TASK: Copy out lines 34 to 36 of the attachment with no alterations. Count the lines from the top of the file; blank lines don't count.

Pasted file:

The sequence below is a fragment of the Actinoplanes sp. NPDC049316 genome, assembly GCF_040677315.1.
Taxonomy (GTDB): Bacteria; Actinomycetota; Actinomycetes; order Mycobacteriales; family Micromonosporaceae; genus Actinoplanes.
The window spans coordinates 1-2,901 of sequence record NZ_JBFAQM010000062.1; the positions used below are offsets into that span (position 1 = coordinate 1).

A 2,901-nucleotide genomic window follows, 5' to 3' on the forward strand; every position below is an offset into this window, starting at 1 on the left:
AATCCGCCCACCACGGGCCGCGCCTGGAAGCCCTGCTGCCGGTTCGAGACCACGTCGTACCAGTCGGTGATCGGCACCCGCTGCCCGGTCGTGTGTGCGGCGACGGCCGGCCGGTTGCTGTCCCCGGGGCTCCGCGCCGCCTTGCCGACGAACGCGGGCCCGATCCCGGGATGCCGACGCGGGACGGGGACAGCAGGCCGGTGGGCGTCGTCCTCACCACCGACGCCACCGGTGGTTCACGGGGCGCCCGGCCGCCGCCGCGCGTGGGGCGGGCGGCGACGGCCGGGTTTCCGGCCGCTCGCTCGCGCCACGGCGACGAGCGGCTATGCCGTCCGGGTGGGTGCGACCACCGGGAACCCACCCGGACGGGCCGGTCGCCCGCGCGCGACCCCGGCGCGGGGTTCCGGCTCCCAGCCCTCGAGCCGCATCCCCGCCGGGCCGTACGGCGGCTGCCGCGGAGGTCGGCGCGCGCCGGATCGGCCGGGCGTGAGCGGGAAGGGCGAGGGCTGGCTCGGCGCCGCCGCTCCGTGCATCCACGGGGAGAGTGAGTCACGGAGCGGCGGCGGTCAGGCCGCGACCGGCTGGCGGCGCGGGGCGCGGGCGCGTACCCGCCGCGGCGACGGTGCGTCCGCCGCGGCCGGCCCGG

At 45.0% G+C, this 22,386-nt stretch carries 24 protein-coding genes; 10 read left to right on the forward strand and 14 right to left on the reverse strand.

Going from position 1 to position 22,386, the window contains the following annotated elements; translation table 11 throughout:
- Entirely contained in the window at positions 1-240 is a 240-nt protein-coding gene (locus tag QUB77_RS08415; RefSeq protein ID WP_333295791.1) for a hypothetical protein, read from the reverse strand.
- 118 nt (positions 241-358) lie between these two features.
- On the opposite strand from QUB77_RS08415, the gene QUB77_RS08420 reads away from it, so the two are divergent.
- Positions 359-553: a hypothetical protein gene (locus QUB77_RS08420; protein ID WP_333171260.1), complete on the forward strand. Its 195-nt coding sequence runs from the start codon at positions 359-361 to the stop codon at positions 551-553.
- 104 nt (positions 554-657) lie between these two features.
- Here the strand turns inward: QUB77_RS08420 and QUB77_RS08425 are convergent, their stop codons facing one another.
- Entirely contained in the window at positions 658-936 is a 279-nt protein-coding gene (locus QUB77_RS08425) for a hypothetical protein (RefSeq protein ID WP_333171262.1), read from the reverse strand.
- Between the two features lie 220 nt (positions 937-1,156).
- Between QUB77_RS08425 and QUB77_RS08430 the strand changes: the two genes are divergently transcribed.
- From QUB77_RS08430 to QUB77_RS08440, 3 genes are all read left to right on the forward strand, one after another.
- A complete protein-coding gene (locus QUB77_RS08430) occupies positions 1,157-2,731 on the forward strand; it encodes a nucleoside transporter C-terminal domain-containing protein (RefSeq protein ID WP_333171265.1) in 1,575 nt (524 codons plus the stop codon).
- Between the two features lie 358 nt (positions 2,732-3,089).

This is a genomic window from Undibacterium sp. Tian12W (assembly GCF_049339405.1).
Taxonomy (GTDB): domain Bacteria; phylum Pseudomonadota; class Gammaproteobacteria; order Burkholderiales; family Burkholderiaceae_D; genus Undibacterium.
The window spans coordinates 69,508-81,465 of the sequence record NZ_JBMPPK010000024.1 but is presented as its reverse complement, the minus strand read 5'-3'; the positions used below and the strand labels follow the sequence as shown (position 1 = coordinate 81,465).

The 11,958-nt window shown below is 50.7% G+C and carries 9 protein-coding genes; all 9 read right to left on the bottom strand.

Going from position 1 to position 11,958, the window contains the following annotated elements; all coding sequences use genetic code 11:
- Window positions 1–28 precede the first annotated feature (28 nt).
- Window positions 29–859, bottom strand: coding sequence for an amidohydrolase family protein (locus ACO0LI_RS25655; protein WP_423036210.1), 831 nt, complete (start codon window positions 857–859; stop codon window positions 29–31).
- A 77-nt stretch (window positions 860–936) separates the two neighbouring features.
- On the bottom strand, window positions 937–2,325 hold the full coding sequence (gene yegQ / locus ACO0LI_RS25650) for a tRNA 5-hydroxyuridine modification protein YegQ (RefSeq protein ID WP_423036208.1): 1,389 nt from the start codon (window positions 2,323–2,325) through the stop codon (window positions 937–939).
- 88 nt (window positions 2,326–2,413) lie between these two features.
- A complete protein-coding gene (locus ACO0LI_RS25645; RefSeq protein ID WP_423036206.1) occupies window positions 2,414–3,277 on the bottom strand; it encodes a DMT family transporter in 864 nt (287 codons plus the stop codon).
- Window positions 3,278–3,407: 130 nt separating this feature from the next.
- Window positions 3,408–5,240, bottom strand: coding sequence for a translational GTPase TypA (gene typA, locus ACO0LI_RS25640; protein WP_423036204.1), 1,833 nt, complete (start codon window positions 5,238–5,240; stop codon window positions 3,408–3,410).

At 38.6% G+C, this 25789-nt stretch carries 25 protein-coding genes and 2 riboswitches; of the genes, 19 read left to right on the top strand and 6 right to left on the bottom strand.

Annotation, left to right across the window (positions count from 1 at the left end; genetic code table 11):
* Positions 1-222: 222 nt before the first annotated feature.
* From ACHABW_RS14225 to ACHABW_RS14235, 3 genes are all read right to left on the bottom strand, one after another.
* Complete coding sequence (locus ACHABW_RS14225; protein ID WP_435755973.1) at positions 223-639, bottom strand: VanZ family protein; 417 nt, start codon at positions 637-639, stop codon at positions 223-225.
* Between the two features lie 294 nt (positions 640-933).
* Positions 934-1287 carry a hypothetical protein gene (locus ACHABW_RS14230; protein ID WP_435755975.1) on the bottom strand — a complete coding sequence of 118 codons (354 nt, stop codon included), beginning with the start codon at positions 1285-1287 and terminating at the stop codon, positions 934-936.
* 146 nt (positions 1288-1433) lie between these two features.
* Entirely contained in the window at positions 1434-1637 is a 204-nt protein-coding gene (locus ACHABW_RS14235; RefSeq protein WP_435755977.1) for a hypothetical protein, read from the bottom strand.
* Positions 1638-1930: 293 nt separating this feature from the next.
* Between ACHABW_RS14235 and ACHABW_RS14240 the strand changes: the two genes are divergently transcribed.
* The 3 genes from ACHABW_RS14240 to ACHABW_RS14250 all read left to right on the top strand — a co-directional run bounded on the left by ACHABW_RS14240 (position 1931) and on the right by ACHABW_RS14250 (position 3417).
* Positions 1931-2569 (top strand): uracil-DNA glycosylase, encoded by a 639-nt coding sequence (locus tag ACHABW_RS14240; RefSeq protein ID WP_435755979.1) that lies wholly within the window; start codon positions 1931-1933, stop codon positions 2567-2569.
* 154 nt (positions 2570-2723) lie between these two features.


Annotation, left to right across the window (positions count from 1 at the left end; genetic code table 11):
* Positions 1-222: 222 nt before the first annotated feature.
* From ACHABW_RS14225 to ACHABW_RS14235, 3 genes are all read right to left on the bottom strand, one after another.